Now that I had my major components researched, I set out to buy a boat to convert. My original plan was to buy a used boat in good condition, but maybe with a blown motor, that I could buy cheap. Unfortunately, I could not find one. All the used boats available for sale with a bad motor I could buy cheap were in poor condition. Instead I changed my mind and went with a brand new 2016 Bayliner 175 Bowrider. I had the dealer pull a brand new 3.0L motor and deliver it to me on a pallet along with my brand new boat with no motor in it.

I put the boat in my garage and went to work. The conversion was surprisingly easy. I used the existing rear mount with the help of an adapter plate I designed, and I modified the front mount to make it possible to mount it to an adapter plate as well. For the most part, I am using the original mounts. The motor came together with the outdrive in a similar fashion. I used the existing flywheel and coupler and simply made an adapter to attache the original coupler to the motor. The original throttle and shifting linkage were relocated. There was no alteration need for the shifting linkage. The throttle was simply attached to the motor’s electric throttle.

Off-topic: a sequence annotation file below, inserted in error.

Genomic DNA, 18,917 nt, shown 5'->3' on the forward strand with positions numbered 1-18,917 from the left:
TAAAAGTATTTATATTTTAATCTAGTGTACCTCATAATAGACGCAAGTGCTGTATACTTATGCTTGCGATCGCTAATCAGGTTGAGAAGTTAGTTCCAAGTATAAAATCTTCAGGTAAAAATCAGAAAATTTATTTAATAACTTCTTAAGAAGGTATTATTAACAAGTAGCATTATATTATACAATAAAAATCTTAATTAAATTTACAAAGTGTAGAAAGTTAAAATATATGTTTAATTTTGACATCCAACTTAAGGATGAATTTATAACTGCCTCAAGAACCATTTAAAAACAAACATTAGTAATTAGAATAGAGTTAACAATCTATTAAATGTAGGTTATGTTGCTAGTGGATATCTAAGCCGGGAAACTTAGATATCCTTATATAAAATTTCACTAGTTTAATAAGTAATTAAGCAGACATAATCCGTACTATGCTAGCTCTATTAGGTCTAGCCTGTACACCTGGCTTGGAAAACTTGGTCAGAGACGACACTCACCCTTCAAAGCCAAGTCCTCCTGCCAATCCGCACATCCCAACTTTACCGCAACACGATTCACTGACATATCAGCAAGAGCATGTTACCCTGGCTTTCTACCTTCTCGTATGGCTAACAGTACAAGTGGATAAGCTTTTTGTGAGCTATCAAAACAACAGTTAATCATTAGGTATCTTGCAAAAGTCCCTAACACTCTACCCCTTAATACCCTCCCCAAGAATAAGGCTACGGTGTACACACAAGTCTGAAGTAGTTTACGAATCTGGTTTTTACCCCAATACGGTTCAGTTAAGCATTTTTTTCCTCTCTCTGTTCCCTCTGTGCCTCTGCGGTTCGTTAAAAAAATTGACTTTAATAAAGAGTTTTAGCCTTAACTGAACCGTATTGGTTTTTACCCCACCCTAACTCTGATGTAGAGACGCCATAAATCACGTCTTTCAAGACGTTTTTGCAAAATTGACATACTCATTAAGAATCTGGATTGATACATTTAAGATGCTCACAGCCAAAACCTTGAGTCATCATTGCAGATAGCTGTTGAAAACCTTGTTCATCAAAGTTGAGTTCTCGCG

The motor is cooled by means of circulating transmission fluid through both the motor and controllers by means of a 12V pump and a marine heat exchanger. A little wiring and a little plumbing later, I was ready to hit the water. The first time I went out on the lake, the adapter I had connecting the motor to the coupler walked down the motor shaft and the coupler started to scrape against the flywheel housing. I took the boat back to the garage, pulled the motor and discovered that one set screw on the shaft key was not enough. I add another set screw to the top of the adapter to meet with the key and another on the opposite side where I actually drilled a whole in the motor shaft so I could screw another set screw into the motor shaft itself. I have taken the boat out numerous times since and that appears to have solved the problem. That being said, there was very little re-working of the original conversion plan.